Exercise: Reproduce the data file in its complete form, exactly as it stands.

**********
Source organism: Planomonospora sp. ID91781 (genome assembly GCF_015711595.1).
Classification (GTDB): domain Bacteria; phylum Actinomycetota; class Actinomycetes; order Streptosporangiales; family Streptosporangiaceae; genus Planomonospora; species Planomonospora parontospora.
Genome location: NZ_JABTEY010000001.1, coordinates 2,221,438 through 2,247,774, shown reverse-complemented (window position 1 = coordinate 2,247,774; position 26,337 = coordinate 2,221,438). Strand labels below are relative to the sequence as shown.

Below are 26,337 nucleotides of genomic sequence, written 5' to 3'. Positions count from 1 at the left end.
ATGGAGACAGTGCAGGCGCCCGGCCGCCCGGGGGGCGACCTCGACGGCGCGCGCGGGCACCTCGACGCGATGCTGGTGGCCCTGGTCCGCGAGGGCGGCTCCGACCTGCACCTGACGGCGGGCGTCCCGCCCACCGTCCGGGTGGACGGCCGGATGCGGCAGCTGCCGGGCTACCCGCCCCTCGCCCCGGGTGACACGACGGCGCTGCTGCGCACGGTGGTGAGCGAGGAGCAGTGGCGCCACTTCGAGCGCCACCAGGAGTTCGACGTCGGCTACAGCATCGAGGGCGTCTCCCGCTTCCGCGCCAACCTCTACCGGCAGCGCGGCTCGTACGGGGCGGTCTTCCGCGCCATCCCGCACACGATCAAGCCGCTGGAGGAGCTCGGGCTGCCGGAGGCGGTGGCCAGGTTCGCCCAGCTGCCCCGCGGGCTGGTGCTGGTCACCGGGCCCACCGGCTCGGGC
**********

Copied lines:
Source organism: Planomonospora sp. ID91781 (genome assembly GCF_015711595.1).
Classification (GTDB): domain Bacteria; phylum Actinomycetota; class Actinomycetes; order Streptosporangiales; family Streptosporangiaceae; genus Planomonospora; species Planomonospora parontospora.
Genome location: NZ_JABTEY010000001.1, coordinates 2,221,438 through 2,247,774, shown reverse-complemented (window position 1 = coordinate 2,247,774; position 26,337 = coordinate 2,221,438). Strand labels below are relative to the sequence as shown.

Below are 26,337 nucleotides of genomic sequence, written 5' to 3'. Positions count from 1 at the left end.
ATGGAGACAGTGCAGGCGCCCGGCCGCCCGGGGGGCGACCTCGACGGCGCGCGCGGGCACCTCGACGCGATGCTGGTGGCCCTGGTCCGCGAGGGCGGCTCCGACCTGCACCTGACGGCGGGCGTCCCGCCCACCGTCCGGGTGGACGGCCGGATGCGGCAGCTGCCGGGCTACCCGCCCCTCGCCCCGGGTGACACGACGGCGCTGCTGCGCACGGTGGTGAGCGAGGAGCAGTGGCGCCACTTCGAGCGCCACCAGGAGTTCGACGTCGGCTACAGCATCGAGGGCGTCTCCCGCTTCCGCGCCAACCTCTACCGGCAGCGCGGCTCGTACGGGGCGGTCTTCCGCGCCATCCCGCACACGATCAAGCCGCTGGAGGAGCTCGGGCTGCCGGAGGCGGTGGCCAGGTTCGCCCAGCTGCCCCGCGGGCTGGTGCTGGTCACCGGGCCCACCGGCTCGGGC